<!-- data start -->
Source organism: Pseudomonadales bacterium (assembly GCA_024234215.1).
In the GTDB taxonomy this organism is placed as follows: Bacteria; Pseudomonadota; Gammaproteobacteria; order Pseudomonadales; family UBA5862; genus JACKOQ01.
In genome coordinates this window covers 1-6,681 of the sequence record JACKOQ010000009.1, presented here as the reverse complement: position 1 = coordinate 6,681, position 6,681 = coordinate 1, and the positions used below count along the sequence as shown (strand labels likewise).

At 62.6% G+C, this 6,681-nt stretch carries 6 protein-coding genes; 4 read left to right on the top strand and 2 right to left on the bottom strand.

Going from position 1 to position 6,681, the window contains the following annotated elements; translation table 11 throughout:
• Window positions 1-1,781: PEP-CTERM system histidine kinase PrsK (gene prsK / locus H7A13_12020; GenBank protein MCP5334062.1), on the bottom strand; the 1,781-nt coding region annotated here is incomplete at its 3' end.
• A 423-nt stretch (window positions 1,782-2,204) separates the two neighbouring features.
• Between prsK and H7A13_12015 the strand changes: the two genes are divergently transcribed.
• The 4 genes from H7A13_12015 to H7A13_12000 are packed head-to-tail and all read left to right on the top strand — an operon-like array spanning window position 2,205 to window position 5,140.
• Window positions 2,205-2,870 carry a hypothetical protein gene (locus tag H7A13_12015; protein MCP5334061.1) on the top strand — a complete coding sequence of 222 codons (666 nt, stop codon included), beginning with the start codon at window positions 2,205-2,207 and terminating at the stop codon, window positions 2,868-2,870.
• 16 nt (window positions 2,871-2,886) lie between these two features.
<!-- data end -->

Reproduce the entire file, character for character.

Source organism: Pseudomonadales bacterium (assembly GCA_024234215.1).
In the GTDB taxonomy this organism is placed as follows: Bacteria; Pseudomonadota; Gammaproteobacteria; order Pseudomonadales; family UBA5862; genus JACKOQ01.
In genome coordinates this window covers 1-6,681 of the sequence record JACKOQ010000009.1, presented here as the reverse complement: position 1 = coordinate 6,681, position 6,681 = coordinate 1, and the positions used below count along the sequence as shown (strand labels likewise).

At 62.6% G+C, this 6,681-nt stretch carries 6 protein-coding genes; 4 read left to right on the top strand and 2 right to left on the bottom strand.

Going from position 1 to position 6,681, the window contains the following annotated elements; translation table 11 throughout:
• Window positions 1-1,781: PEP-CTERM system histidine kinase PrsK (gene prsK / locus H7A13_12020; GenBank protein MCP5334062.1), on the bottom strand; the 1,781-nt coding region annotated here is incomplete at its 3' end.
• A 423-nt stretch (window positions 1,782-2,204) separates the two neighbouring features.
• Between prsK and H7A13_12015 the strand changes: the two genes are divergently transcribed.
• The 4 genes from H7A13_12015 to H7A13_12000 are packed head-to-tail and all read left to right on the top strand — an operon-like array spanning window position 2,205 to window position 5,140.
• Window positions 2,205-2,870 carry a hypothetical protein gene (locus tag H7A13_12015; protein MCP5334061.1) on the top strand — a complete coding sequence of 222 codons (666 nt, stop codon included), beginning with the start codon at window positions 2,205-2,207 and terminating at the stop codon, window positions 2,868-2,870.
• 16 nt (window positions 2,871-2,886) lie between these two features.